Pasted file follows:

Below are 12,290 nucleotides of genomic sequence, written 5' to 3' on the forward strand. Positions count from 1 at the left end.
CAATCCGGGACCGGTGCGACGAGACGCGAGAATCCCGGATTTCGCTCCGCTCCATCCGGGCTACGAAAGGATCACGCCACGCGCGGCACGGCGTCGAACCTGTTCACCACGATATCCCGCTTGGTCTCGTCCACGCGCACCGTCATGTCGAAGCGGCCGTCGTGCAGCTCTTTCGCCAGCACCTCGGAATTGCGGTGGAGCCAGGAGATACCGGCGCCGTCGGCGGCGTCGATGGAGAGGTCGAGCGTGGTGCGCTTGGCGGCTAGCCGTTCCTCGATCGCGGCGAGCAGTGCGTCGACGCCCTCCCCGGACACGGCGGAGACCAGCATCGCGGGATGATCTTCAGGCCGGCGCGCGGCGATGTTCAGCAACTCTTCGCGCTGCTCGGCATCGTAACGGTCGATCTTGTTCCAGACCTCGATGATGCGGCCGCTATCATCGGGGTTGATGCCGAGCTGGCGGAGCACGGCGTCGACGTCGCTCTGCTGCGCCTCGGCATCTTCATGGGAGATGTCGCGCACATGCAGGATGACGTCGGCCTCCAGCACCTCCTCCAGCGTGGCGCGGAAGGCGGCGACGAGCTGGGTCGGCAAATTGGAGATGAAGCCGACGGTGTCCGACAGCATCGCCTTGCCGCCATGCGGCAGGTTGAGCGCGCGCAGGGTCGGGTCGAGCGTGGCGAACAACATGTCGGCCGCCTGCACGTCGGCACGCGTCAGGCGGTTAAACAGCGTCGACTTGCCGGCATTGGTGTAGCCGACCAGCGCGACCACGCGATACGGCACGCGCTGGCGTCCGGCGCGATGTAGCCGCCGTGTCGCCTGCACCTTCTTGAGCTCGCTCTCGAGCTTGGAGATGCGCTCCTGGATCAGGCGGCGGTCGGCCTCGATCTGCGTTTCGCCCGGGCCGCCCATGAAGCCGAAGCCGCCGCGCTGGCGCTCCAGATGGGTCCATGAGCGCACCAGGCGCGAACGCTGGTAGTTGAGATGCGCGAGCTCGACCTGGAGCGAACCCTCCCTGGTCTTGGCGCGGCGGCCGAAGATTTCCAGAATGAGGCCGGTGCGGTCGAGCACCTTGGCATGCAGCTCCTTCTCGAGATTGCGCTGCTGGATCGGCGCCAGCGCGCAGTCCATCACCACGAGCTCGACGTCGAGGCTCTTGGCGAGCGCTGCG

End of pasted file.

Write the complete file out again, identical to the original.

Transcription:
Below are 12,290 nucleotides of genomic sequence, written 5' to 3' on the forward strand. Positions count from 1 at the left end.
CAATCCGGGACCGGTGCGACGAGACGCGAGAATCCCGGATTTCGCTCCGCTCCATCCGGGCTACGAAAGGATCACGCCACGCGCGGCACGGCGTCGAACCTGTTCACCACGATATCCCGCTTGGTCTCGTCCACGCGCACCGTCATGTCGAAGCGGCCGTCGTGCAGCTCTTTCGCCAGCACCTCGGAATTGCGGTGGAGCCAGGAGATACCGGCGCCGTCGGCGGCGTCGATGGAGAGGTCGAGCGTGGTGCGCTTGGCGGCTAGCCGTTCCTCGATCGCGGCGAGCAGTGCGTCGACGCCCTCCCCGGACACGGCGGAGACCAGCATCGCGGGATGATCTTCAGGCCGGCGCGCGGCGATGTTCAGCAACTCTTCGCGCTGCTCGGCATCGTAACGGTCGATCTTGTTCCAGACCTCGATGATGCGGCCGCTATCATCGGGGTTGATGCCGAGCTGGCGGAGCACGGCGTCGACGTCGCTCTGCTGCGCCTCGGCATCTTCATGGGAGATGTCGCGCACATGCAGGATGACGTCGGCCTCCAGCACCTCCTCCAGCGTGGCGCGGAAGGCGGCGACGAGCTGGGTCGGCAAATTGGAGATGAAGCCGACGGTGTCCGACAGCATCGCCTTGCCGCCATGCGGCAGGTTGAGCGCGCGCAGGGTCGGGTCGAGCGTGGCGAACAACATGTCGGCCGCCTGCACGTCGGCACGCGTCAGGCGGTTAAACAGCGTCGACTTGCCGGCATTGGTGTAGCCGACCAGCGCGACCACGCGATACGGCACGCGCTGGCGTCCGGCGCGATGTAGCCGCCGTGTCGCCTGCACCTTCTTGAGCTCGCTCTCGAGCTTGGAGATGCGCTCCTGGATCAGGCGGCGGTCGGCCTCGATCTGCGTTTCGCCCGGGCCGCCCATGAAGCCGAAGCCGCCGCGCTGGCGCTCCAGATGGGTCCATGAGCGCACCAGGCGCGAACGCTGGTAGTTGAGATGCGCGAGCTCGACCTGGAGCGAACCCTCCCTGGTCTTGGCGCGGCGGCCGAAGATTTCCAGAATGAGGCCGGTGCGGTCGAGCACCTTGGCATGCAGCTCCTTCTCGAGATTGCGCTGCTGGATCGGCGCCAGCGCGCAGTCCATCACCACGAGCTCGACGTCGAGGCTCTTGGCGAGCGCTGCG